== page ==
Courting trouble?

Picture exclusive: The Daily Mirror story from May 18

The storm surrounding the Daily Mirror’s publication of fake pictures of Iraqi prisoners being abused by British soldiers cost editor Piers Morgan his job.

Its on-the-scene report and pictures of the arrest of seven members of a gang involved in an attempted £100m gold bullion raid at Heathrow airport last month was a more successful exclusive.

The Daily Mirror’s photographer had been promised access to the Flying Squad’s “next big job” after an earlier surveillance operation fell through.

It is unusual for a newspaper to have such striking images of an arrest, so much so that some have questioned whether, in publishing such photographs and details of the foiled raid, the paper might have been courting problems with the law of contempt.

The fact that the police had presumably expressed no reservations about publishing would certainly be encouraging to the Daily Mirror’s lawyers.

Advisors might have been inclined to take a less robust approach had they given more weight to comments made in the divisional court in the 1977 case of AG-v-Unger.

That case concerned newspaper articles in the Manchester Evening News and the Daily Mail about a home help who had been caught red-handed stealing money by a concealed video camera.

The newspapers explained in their defence that they had interviewed the home help and that she had said that she would be pleading guilty.

On this basis they had been advised by their lawyers that it was safe to publish.

Although the editors were found not guilty of contempt as the risk of prejudice was light, it was held that the home help’s declaration that she would plead guilty was of limited substance.

Lord Justice Simon Brown warned the media that they should not take the view that, because a person was caught red-handed, there was no possibility of a not guilty plea being entered at trial.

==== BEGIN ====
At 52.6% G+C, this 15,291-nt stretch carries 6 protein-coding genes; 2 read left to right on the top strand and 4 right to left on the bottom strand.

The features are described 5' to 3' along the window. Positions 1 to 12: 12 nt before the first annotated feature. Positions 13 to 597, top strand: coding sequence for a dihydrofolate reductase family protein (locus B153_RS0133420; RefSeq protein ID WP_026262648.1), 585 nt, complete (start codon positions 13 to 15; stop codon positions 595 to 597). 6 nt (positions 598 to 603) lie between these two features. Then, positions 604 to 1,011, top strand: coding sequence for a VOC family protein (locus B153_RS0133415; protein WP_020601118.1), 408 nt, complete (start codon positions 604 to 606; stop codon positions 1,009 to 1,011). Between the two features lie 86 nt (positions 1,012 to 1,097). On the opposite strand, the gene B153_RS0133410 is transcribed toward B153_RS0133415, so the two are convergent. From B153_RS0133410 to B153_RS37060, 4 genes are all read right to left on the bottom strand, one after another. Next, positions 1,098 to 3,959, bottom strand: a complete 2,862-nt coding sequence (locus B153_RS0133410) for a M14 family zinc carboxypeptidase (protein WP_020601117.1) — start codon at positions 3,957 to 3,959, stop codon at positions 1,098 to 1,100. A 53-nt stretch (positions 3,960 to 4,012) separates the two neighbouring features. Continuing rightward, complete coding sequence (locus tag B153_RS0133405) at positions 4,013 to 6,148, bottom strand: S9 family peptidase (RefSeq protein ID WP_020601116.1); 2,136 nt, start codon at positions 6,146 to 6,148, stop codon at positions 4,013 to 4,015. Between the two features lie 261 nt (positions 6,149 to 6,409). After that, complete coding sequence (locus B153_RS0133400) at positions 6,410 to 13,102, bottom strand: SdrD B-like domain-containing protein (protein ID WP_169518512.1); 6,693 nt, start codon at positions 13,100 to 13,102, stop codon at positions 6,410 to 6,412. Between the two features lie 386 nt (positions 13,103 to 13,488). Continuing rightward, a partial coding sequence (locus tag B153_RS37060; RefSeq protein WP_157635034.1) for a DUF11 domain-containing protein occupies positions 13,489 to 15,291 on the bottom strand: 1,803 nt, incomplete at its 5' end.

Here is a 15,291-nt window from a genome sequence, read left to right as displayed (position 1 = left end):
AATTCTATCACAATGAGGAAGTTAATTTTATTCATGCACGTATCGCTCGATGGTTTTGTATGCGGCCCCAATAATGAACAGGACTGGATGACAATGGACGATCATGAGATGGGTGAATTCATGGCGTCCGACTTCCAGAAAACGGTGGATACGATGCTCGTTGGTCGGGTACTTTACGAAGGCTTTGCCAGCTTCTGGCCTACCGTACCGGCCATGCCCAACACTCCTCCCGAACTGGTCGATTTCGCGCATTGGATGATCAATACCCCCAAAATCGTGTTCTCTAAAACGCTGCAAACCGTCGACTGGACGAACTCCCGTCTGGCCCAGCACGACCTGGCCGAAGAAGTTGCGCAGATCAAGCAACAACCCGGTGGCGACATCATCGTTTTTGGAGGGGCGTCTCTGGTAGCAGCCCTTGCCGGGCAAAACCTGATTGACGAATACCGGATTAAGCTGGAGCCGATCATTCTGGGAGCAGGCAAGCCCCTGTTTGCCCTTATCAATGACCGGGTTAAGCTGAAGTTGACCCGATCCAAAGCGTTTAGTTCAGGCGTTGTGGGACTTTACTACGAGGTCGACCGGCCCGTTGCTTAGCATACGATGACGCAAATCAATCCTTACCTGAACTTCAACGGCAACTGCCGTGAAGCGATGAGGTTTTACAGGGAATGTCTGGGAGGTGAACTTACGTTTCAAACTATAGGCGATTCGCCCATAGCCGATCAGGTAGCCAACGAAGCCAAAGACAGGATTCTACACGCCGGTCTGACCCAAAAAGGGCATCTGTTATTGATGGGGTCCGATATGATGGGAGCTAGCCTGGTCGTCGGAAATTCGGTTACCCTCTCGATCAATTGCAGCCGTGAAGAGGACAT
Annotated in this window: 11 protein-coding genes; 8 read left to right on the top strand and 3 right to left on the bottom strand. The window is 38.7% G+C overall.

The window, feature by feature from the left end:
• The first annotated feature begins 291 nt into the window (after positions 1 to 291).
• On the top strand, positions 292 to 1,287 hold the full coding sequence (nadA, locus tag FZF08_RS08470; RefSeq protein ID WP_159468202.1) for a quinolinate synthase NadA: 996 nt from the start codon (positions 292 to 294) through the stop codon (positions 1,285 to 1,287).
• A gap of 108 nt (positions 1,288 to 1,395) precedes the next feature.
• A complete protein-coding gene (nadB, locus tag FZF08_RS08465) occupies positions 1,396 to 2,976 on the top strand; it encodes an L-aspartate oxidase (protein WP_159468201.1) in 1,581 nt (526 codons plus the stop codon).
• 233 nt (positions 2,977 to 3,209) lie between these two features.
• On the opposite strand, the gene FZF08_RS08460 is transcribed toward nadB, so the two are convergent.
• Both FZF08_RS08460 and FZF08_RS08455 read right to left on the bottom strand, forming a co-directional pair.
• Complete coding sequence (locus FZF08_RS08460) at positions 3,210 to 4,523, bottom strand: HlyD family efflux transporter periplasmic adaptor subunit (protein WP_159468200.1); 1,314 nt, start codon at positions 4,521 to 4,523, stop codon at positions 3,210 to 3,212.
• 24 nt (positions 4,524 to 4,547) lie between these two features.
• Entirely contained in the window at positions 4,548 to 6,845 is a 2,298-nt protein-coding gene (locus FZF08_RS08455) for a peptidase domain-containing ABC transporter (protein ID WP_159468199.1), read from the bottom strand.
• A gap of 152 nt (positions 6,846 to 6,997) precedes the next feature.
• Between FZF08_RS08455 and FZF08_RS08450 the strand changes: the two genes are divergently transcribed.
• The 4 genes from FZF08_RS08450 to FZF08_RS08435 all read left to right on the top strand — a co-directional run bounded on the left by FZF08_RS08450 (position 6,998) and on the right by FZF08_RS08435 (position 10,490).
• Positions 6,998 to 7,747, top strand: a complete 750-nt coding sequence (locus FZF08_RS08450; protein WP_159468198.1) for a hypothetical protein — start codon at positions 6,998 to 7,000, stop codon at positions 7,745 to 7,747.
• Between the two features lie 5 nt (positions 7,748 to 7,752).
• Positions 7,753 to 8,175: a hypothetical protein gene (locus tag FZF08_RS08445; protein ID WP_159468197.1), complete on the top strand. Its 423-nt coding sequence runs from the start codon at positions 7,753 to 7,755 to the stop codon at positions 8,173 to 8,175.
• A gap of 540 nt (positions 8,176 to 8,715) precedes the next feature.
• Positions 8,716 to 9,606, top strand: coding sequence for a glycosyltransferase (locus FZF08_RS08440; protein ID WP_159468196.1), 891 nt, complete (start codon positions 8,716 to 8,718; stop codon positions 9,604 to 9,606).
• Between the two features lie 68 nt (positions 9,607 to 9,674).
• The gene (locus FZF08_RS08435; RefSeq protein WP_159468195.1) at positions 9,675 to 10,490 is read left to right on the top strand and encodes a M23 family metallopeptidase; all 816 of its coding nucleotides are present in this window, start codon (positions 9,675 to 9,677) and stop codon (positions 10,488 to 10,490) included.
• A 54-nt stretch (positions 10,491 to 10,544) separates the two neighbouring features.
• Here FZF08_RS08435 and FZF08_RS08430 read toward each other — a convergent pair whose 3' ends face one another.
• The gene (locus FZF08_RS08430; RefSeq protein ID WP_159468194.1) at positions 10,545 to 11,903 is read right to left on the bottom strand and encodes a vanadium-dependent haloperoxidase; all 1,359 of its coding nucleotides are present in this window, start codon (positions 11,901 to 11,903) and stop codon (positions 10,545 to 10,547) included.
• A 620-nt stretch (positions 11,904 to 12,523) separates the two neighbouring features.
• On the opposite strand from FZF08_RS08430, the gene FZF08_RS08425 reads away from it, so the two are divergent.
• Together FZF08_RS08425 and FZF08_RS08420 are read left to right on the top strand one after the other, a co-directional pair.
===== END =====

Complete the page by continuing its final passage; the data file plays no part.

In a case involving a regional newspaper recently, a judge expressed concern about the publication of pictures of defendants being brought to court in handcuffs. In that case it was suggested there were potentially issues of identification.

In the case of the Heathrow arrests, not unless the Daily Mirror had been the victim of a hoax more elaborate than the Iraq torture pictures, could the pictures reveal anything other than those who had been arrested at the scene.

It might be possible that one or more of those arrested will claim they were coerced into taking part in the raid or were the victims of entrapment, but even such defences would not be prejudiced by the photographs.

So if the pictures are highly unlikely to give rise to “a substantial risk of serious prejudice”, as required by the Contempt of Court Act, what about the words? Certainly the description of the raid was detailed and striking. The men arrested were variously described as the “gold bullion raiders” and “gun raiders”.

It was said they had been “masked and armed with pistols, metal truncheons, razor-edged box cutters and even a hockey stick”.

Again, no defence could conceivably be prejudiced, so long as there could be no argument about the weaponry and equipment masked men had available.

One must not forget the remarks of Mr Justice Lawton in a trial of a criminal of more than a little notoriety in 1969. In R-v-Kray he said: “…the drama, if I may use that term, of a trial almost always has the effect of excluding from recollection that which went before.”

He added: “I have enough confidence in my fellow countrymen to think that they have got newspapers sized up and they are capable, in normal circumstances, of looking at the matter fairly and without prejudice, even though they have to disregard what they may have read in a newspaper.”

Nicholas Alway is a partner in the media department of Farrer & Co

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